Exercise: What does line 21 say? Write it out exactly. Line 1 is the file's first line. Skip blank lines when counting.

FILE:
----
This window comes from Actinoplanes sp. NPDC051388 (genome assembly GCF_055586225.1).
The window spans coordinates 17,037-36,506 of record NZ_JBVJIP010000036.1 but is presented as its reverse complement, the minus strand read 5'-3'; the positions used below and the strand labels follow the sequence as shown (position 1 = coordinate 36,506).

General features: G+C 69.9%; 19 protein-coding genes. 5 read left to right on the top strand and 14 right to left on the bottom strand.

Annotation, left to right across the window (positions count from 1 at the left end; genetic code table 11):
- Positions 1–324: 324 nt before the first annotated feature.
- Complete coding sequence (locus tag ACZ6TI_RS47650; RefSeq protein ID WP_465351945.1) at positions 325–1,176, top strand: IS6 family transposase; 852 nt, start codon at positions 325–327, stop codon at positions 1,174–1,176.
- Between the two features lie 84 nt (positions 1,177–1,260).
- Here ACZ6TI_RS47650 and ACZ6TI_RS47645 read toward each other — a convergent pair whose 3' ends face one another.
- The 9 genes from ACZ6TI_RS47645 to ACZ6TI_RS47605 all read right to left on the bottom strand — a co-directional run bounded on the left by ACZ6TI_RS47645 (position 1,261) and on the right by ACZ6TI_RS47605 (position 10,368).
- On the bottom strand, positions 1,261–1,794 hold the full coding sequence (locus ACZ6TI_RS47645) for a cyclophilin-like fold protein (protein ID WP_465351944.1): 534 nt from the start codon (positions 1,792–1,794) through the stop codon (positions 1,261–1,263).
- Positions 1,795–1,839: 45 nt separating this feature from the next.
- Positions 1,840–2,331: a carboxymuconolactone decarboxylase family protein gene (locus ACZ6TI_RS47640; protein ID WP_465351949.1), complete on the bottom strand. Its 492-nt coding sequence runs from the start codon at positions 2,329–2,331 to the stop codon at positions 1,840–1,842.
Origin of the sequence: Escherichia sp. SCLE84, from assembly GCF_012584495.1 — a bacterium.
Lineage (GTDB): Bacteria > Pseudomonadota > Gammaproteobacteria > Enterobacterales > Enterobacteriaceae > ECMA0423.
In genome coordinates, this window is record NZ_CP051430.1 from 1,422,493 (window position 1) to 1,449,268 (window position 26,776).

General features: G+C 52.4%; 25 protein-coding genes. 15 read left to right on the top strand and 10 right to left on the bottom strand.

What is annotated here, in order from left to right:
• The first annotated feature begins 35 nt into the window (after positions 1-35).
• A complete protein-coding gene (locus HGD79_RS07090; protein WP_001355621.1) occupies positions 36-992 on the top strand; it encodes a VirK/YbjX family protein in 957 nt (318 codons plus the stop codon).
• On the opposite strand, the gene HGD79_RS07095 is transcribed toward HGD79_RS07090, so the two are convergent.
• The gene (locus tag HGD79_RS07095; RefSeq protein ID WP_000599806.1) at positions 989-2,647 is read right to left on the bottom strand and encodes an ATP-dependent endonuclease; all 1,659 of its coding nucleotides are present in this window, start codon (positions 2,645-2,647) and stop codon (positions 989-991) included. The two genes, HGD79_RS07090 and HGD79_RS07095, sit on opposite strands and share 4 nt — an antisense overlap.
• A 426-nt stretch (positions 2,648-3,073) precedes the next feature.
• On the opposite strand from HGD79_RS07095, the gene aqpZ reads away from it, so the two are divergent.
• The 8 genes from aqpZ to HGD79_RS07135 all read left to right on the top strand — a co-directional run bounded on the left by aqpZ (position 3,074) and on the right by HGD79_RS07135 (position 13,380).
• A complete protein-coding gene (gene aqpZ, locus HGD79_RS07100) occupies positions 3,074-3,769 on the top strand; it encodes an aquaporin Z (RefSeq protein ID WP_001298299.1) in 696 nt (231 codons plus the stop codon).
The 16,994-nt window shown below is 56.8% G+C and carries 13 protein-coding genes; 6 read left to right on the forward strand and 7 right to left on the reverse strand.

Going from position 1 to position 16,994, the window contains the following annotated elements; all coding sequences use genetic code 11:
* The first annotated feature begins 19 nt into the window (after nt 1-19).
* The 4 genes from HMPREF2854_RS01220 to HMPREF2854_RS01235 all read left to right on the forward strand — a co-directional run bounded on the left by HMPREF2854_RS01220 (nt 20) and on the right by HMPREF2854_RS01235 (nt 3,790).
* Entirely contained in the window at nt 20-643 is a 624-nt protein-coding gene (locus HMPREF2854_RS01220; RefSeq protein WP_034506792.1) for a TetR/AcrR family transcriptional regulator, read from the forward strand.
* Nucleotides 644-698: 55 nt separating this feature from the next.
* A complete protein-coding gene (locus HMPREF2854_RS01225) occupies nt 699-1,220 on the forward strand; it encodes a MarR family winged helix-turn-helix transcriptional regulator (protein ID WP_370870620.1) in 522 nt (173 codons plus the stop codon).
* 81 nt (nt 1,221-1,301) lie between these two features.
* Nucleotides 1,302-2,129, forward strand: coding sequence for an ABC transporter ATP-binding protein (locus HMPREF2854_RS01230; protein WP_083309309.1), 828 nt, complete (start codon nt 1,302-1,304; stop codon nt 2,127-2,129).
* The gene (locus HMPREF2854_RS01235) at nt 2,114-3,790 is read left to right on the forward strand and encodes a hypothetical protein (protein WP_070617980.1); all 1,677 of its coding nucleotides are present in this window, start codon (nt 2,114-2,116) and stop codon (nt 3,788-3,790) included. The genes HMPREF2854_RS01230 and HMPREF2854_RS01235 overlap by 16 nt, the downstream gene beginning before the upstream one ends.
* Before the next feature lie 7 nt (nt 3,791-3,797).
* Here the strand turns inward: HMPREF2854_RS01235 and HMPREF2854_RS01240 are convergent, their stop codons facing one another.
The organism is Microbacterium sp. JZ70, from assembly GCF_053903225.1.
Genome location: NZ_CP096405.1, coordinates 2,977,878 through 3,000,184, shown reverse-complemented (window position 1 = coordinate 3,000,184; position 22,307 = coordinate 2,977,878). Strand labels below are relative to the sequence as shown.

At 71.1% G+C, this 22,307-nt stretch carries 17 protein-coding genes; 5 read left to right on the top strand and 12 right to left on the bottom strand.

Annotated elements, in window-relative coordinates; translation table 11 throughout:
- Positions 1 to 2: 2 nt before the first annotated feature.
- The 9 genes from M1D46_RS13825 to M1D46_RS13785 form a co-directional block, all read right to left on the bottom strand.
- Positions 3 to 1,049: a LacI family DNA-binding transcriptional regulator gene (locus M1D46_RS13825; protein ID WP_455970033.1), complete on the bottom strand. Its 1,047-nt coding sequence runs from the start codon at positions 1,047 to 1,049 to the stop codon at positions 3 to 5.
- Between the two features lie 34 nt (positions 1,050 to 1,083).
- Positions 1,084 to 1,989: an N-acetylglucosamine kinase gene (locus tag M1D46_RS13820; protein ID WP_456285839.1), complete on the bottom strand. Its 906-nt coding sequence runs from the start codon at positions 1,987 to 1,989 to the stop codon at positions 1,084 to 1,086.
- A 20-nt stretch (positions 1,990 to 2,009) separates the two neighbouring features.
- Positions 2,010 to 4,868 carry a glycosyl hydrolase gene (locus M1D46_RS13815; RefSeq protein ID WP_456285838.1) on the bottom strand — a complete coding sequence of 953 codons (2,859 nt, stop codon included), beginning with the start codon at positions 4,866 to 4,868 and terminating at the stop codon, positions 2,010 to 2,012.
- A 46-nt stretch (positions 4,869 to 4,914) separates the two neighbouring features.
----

• The gene (locus tag HGD79_RS07095; RefSeq protein ID WP_000599806.1) at positions 989-2,647 is read right to left on the bottom strand and encodes an ATP-dependent endonuclease; all 1,659 of its coding nucleotides are present in this window, start codon (positions 2,645-2,647) and stop codon (positions 989-991) included. The two genes, HGD79_RS07090 and HGD79_RS07095, sit on opposite strands and share 4 nt — an antisense overlap.